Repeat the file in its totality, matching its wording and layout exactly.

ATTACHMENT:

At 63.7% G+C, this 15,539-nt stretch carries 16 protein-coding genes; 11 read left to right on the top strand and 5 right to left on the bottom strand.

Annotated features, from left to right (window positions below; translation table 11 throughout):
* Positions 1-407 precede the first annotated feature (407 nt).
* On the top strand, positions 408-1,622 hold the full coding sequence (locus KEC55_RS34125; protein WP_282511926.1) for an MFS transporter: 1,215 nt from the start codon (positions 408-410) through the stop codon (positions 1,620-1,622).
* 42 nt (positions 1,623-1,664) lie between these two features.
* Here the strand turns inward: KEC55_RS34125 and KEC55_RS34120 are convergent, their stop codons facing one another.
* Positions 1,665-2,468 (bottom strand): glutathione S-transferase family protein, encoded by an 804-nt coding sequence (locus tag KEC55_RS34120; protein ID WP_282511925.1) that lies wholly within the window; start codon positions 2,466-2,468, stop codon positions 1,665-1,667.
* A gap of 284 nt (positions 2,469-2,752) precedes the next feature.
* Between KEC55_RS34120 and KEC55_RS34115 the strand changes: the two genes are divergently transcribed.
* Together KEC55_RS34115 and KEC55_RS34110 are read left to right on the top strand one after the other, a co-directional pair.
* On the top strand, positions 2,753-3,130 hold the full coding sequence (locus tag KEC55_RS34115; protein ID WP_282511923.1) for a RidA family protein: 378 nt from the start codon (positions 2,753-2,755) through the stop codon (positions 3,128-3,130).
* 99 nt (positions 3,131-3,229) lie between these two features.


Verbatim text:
At 63.7% G+C, this 15,539-nt stretch carries 16 protein-coding genes; 11 read left to right on the top strand and 5 right to left on the bottom strand.

Annotated features, from left to right (window positions below; translation table 11 throughout):
* Positions 1-407 precede the first annotated feature (407 nt).
* On the top strand, positions 408-1,622 hold the full coding sequence (locus KEC55_RS34125; protein WP_282511926.1) for an MFS transporter: 1,215 nt from the start codon (positions 408-410) through the stop codon (positions 1,620-1,622).
* 42 nt (positions 1,623-1,664) lie between these two features.
* Here the strand turns inward: KEC55_RS34125 and KEC55_RS34120 are convergent, their stop codons facing one another.
* Positions 1,665-2,468 (bottom strand): glutathione S-transferase family protein, encoded by an 804-nt coding sequence (locus tag KEC55_RS34120; protein ID WP_282511925.1) that lies wholly within the window; start codon positions 2,466-2,468, stop codon positions 1,665-1,667.
* A gap of 284 nt (positions 2,469-2,752) precedes the next feature.
* Between KEC55_RS34120 and KEC55_RS34115 the strand changes: the two genes are divergently transcribed.
* Together KEC55_RS34115 and KEC55_RS34110 are read left to right on the top strand one after the other, a co-directional pair.
* On the top strand, positions 2,753-3,130 hold the full coding sequence (locus tag KEC55_RS34115; protein ID WP_282511923.1) for a RidA family protein: 378 nt from the start codon (positions 2,753-2,755) through the stop codon (positions 3,128-3,130).
* 99 nt (positions 3,131-3,229) lie between these two features.